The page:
BOSTON, MA - APRIL 25: Karl Alzner #27,Matt Hendricks #26,Jay Beagle #83 and John Carlson #74 of the Washington Capitals celebrate a goal in the first period as Tim Thomas #30 of the Boston Bruins looks on during Game Seven of the Eastern Conference Quarterfinals during the 2012 NHL Stanley Cup Playoffs at TD Garden on April 25, 2012 in Boston, Massachusetts. (Photo by Elsa/Getty Images)
When the Caps slid into 7th place on the last day of the regular season, it ensured them of a meeting with the reigning Stanley Cup champs - a first-round series that many "experts", to say nothing of fans on both sides, thought would be fairly one-sided in the Bruins' favor.
That it ended up not only not being one-sided but also one of the closest series in NHL history is a tribute to the entire team, from the net on out. Just about everyone finally seemed to buy in to the defense-first system Dale Hunter had tried to put in place since December, and when one guy couldn’t make it happen another was almost always there to pick up the slack. It wasn’t a perfect series – far from it – but the Caps put together a solid, somewhat surprising effort.
To do so, they needed to get a little extra from guys who don’t usually draw the spotlight, whether it was a fourth-liner ending the series or a rookie goaltender making the big save. So as we look ahead to the next round, a look back at some guys who need to maintain (and a few who might need to pick it up, just a little)...
Those For Whom Play Exceeded Expectations
Braden Holtby - One of the big question marks for the Caps heading into this series was the performance of their 22-year-old rookie goaltender, who was suddenly thrust into the spotlight after injuries felled both Tomas Vokoun and Michal Neuvirth. And while he was prone to a few bobbles and rookie mistakes – and certainly had plenty of help from the team in front of him - there’s no question that he far exceeded expectations… and as a result outdueled the Vezina trophy winner at the opposite end of the ice. Holtbeast indeed.
Karl Alzner - Was there ever any doubt that Karl Alzner would step up and continue to be the steady, solid playoff performer the Caps needed him to be? Trust us, that doesn’t make it any less pleasant. The Bruins have some skilled forwards on their roster but when Karl was patrolling the blue line, there was no need for concern, and the four goals for which he was on the ice was tied (with his defense partner) for the second-lowest on the team.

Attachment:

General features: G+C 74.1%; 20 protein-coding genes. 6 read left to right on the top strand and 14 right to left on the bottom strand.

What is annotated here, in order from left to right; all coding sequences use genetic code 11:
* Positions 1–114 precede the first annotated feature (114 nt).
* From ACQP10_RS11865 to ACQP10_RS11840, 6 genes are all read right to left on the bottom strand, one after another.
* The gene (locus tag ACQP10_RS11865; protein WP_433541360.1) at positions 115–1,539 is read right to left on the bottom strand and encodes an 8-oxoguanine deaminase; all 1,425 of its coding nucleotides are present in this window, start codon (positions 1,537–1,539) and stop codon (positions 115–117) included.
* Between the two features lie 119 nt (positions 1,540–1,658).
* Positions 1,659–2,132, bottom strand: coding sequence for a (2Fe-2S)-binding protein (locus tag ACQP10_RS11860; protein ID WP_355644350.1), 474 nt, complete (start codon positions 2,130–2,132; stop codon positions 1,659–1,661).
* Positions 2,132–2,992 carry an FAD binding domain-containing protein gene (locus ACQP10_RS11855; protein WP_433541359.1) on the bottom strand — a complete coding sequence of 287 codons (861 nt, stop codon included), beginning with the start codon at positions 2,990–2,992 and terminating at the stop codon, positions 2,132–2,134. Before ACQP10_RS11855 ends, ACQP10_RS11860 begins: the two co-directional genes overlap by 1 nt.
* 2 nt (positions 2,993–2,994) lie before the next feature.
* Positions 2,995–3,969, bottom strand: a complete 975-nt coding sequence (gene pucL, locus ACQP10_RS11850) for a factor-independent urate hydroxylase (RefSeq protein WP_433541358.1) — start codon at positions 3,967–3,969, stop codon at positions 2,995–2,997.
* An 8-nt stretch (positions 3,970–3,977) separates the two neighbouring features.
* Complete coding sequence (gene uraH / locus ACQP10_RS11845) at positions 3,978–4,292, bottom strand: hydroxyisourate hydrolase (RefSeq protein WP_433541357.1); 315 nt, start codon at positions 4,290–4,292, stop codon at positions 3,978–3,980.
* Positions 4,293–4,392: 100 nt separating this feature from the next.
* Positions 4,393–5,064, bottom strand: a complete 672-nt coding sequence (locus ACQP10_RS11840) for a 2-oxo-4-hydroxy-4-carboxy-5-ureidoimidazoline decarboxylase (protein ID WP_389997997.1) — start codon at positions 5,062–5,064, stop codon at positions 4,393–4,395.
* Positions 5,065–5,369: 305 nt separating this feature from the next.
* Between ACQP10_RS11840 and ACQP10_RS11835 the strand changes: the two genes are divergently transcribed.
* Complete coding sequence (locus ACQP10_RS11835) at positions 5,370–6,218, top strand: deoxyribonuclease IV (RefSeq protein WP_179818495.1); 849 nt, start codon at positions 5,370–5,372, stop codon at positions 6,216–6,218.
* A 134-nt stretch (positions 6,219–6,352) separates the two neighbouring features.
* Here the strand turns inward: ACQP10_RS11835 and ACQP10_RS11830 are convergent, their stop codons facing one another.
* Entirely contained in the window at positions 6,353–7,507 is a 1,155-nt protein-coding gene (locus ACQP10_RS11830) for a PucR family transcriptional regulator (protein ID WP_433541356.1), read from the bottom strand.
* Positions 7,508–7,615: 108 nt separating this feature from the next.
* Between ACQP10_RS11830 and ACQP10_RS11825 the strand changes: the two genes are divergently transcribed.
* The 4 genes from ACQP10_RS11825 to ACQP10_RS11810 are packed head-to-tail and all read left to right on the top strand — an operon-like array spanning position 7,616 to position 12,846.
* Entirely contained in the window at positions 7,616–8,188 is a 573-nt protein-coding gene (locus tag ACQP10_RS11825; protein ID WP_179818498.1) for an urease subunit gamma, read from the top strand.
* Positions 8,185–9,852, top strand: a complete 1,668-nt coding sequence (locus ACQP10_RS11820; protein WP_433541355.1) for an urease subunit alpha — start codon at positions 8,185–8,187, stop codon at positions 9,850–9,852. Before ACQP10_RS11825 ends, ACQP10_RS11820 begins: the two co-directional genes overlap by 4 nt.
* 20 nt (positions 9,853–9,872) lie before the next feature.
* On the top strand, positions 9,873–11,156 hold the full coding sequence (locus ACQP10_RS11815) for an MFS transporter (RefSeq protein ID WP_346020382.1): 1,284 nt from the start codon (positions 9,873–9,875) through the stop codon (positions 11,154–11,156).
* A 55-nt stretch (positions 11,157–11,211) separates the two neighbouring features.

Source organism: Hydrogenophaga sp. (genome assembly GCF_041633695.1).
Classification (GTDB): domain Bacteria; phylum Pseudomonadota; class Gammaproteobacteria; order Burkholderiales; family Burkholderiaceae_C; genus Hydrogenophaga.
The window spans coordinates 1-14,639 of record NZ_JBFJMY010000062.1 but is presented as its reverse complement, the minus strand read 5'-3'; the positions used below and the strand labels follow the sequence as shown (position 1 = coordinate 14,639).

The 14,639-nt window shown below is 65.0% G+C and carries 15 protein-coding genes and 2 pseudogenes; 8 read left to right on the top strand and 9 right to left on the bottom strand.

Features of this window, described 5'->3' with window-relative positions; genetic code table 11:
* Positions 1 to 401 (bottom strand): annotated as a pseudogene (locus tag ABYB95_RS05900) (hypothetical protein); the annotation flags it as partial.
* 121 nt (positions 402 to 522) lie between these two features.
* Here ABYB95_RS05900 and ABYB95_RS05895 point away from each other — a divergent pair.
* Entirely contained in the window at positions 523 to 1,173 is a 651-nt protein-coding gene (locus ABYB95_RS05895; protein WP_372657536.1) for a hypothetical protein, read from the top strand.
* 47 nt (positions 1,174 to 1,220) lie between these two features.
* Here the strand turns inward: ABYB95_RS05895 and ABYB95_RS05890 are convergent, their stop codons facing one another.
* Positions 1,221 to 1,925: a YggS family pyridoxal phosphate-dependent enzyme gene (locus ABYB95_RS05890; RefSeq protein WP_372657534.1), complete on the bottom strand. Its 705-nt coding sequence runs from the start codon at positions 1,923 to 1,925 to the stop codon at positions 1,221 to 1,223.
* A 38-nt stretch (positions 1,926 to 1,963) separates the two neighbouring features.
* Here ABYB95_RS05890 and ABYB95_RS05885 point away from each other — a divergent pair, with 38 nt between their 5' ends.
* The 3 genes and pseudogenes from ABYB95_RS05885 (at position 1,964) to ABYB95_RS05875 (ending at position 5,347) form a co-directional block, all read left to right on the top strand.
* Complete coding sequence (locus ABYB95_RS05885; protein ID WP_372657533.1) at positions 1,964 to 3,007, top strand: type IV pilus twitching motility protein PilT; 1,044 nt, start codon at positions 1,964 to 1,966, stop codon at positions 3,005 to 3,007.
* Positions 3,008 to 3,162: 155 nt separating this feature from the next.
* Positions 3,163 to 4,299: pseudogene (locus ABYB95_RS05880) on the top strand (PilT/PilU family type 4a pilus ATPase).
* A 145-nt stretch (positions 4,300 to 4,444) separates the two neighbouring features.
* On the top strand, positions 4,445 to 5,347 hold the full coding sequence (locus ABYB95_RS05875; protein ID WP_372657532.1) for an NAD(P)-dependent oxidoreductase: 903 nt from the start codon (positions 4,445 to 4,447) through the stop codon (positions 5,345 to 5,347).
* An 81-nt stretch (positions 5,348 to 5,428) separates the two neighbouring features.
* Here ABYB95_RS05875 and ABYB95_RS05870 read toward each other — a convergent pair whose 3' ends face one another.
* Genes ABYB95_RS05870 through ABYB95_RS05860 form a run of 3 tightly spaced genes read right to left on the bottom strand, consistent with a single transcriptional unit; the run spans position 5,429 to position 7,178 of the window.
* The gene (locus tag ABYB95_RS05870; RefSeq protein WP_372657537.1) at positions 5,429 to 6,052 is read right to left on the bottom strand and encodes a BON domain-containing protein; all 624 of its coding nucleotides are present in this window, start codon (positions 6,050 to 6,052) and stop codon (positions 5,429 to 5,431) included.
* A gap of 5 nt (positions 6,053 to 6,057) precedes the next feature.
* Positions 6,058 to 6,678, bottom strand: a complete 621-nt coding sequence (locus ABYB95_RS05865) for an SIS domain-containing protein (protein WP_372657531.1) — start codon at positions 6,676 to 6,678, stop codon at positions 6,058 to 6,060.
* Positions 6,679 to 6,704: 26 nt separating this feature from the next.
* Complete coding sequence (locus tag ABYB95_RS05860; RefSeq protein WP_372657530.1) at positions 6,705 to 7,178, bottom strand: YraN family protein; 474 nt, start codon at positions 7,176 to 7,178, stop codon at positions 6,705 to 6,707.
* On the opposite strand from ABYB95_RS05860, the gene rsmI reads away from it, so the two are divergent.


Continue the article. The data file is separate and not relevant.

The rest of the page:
Jay Beagle - The playoffs are often a time for unsung heroes to step up and contribute, and Jay Beagle did exactly that against the Bruins. He may have only picked up one goal in the series but every time his line was on the ice there was energy and an excellent forecheck. Between that and his 62.5% effectiveness on faceoffs, it's not hard to see why Beagle's ice time over the last seven games was five minutes more on average than his regular season totals.
John Carlson - It may not have been a shock to see Karl Alzner step up and perform so well, but after the way the regular season went for Carlson it was definitely a pleasant surprise to see him do the same. He was easily one of the team's best defensemen, bringing a little bit of snarl and good positioning along with some smart offensive plays (including the one that kicked off the scoring in Game 7). His two assists trailed only Roman Hamrlik for offense among the blueliners but it was his work in his own end that really made him stand out.
Mike Knuble - He may have been scratched for the first three games, but when a suspension to Nicklas Backstrom opened up a spot in the lineup, Knuble made sure it wouldn't happen again for the remainder of the series. As the final four games went on it was Knuble who was called upon to take on some heavy defensive lifting at even strength - and you only have to see his work on the series-clinching overtime winner last night to know that one doesn't have to get a ton of ice time to make an impact on a game.
Matt Hendricks - Hendricks certainly picked a good time to get his first goal of the series, opening the scoring in last night's final game to give the Caps that all-important one-goal lead. It wasn't his offense that made him a key player in this series, however; it was his feistiness, and his intelligence to know when to keep that in check that did that (note him phyiscally holding back teammate Jason Chimera during a scuffle in front of the benches last night). He was another part of the forechecking trio that, by the end of the series, was outplaying the Bruins' third- and fourth-lines. And in the end, that would make all the difference.